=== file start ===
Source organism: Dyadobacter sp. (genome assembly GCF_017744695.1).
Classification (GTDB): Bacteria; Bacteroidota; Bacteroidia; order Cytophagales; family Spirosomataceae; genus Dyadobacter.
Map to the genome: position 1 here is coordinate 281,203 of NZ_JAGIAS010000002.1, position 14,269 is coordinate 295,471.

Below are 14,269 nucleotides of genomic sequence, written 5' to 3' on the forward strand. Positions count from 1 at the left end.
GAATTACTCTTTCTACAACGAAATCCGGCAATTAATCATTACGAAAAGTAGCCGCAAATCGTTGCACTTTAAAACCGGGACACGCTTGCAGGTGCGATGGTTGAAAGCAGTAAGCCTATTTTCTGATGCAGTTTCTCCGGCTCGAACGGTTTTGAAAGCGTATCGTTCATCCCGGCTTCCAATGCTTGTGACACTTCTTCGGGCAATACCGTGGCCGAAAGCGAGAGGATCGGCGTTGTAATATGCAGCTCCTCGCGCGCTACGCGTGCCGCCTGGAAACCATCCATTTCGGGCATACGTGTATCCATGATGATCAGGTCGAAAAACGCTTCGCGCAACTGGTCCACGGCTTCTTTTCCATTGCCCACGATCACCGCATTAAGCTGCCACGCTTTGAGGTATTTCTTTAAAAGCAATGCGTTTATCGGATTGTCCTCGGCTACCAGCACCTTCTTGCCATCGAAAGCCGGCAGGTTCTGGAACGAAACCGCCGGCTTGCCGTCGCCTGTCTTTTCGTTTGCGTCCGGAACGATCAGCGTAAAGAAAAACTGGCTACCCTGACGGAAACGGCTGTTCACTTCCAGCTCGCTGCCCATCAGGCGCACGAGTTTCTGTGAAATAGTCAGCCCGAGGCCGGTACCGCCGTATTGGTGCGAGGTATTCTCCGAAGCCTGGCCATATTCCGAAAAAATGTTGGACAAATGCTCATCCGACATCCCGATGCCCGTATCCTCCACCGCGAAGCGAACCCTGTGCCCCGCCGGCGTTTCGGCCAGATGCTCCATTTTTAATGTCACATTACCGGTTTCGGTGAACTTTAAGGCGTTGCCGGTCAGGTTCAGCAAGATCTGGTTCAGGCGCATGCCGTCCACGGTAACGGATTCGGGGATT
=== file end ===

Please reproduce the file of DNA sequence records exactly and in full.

Source organism: Dyadobacter sp. (genome assembly GCF_017744695.1).
Classification (GTDB): Bacteria; Bacteroidota; Bacteroidia; order Cytophagales; family Spirosomataceae; genus Dyadobacter.
Map to the genome: position 1 here is coordinate 281,203 of NZ_JAGIAS010000002.1, position 14,269 is coordinate 295,471.

Below are 14,269 nucleotides of genomic sequence, written 5' to 3' on the forward strand. Positions count from 1 at the left end.
GAATTACTCTTTCTACAACGAAATCCGGCAATTAATCATTACGAAAAGTAGCCGCAAATCGTTGCACTTTAAAACCGGGACACGCTTGCAGGTGCGATGGTTGAAAGCAGTAAGCCTATTTTCTGATGCAGTTTCTCCGGCTCGAACGGTTTTGAAAGCGTATCGTTCATCCCGGCTTCCAATGCTTGTGACACTTCTTCGGGCAATACCGTGGCCGAAAGCGAGAGGATCGGCGTTGTAATATGCAGCTCCTCGCGCGCTACGCGTGCCGCCTGGAAACCATCCATTTCGGGCATACGTGTATCCATGATGATCAGGTCGAAAAACGCTTCGCGCAACTGGTCCACGGCTTCTTTTCCATTGCCCACGATCACCGCATTAAGCTGCCACGCTTTGAGGTATTTCTTTAAAAGCAATGCGTTTATCGGATTGTCCTCGGCTACCAGCACCTTCTTGCCATCGAAAGCCGGCAGGTTCTGGAACGAAACCGCCGGCTTGCCGTCGCCTGTCTTTTCGTTTGCGTCCGGAACGATCAGCGTAAAGAAAAACTGGCTACCCTGACGGAAACGGCTGTTCACTTCCAGCTCGCTGCCCATCAGGCGCACGAGTTTCTGTGAAATAGTCAGCCCGAGGCCGGTACCGCCGTATTGGTGCGAGGTATTCTCCGAAGCCTGGCCATATTCCGAAAAAATGTTGGACAAATGCTCATCCGACATCCCGATGCCCGTATCCTCCACCGCGAAGCGAACCCTGTGCCCCGCCGGCGTTTCGGCCAGATGCTCCATTTTTAATGTCACATTACCGGTTTCGGTGAACTTTAAGGCGTTGCCGGTCAGGTTCAGCAAGATCTGGTTCAGGCGCATGCCGTCCACGGTAACGGATTCGGGGATT